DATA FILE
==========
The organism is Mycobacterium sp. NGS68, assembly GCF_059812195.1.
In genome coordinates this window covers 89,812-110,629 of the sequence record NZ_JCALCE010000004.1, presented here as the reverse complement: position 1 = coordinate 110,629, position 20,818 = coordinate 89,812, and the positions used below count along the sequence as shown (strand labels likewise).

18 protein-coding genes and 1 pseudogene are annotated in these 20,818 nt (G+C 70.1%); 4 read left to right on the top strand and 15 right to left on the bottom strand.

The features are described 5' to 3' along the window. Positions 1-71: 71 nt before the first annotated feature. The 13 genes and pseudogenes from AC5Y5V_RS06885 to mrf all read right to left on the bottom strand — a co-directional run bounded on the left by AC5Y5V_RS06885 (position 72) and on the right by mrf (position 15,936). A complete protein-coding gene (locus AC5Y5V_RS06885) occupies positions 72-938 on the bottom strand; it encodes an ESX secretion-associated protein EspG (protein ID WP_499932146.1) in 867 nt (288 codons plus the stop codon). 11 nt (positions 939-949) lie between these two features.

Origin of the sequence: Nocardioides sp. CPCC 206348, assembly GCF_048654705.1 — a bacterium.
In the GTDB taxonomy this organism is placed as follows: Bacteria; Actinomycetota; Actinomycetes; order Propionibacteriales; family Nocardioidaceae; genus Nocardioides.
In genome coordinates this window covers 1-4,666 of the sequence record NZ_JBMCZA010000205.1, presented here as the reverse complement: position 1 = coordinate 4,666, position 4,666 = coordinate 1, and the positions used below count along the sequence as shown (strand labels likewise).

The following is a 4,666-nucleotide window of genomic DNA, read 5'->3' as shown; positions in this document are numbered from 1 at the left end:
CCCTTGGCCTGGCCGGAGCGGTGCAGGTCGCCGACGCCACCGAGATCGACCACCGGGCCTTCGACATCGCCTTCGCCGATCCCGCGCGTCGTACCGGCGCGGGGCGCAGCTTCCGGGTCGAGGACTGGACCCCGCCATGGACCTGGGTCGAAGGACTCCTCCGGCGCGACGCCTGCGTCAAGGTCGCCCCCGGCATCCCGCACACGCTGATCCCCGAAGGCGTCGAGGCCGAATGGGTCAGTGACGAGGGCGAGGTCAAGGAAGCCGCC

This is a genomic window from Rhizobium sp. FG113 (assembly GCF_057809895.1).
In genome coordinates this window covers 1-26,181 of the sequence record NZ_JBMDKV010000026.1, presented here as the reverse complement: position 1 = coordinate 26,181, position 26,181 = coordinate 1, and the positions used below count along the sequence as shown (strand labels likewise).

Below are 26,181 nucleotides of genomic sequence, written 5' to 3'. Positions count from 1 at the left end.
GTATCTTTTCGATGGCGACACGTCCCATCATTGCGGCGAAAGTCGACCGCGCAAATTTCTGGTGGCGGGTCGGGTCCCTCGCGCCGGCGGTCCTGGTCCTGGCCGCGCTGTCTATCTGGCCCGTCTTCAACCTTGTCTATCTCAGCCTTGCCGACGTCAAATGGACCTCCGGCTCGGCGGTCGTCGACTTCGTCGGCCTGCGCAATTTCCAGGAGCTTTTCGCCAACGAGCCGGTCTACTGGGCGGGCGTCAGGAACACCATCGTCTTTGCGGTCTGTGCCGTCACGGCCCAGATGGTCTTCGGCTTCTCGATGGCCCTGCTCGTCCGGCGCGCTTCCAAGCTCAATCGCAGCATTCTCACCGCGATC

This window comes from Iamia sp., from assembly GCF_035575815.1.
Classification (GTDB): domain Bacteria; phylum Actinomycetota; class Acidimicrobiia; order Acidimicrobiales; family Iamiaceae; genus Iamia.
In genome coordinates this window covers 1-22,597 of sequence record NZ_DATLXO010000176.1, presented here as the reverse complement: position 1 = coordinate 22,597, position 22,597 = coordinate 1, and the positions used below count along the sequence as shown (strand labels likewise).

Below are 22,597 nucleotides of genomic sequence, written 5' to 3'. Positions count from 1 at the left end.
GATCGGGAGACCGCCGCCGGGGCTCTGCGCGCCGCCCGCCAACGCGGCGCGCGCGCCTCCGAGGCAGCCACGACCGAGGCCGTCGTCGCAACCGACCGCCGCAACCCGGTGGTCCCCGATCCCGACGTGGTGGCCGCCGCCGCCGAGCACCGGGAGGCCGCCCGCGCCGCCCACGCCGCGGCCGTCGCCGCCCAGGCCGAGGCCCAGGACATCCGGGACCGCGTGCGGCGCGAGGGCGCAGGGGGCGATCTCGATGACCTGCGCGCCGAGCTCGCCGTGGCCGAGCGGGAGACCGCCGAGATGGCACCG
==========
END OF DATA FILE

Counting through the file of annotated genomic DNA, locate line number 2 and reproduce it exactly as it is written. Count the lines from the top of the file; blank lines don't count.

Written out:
In genome coordinates this window covers 89,812-110,629 of the sequence record NZ_JCALCE010000004.1, presented here as the reverse complement: position 1 = coordinate 110,629, position 20,818 = coordinate 89,812, and the positions used below count along the sequence as shown (strand labels likewise).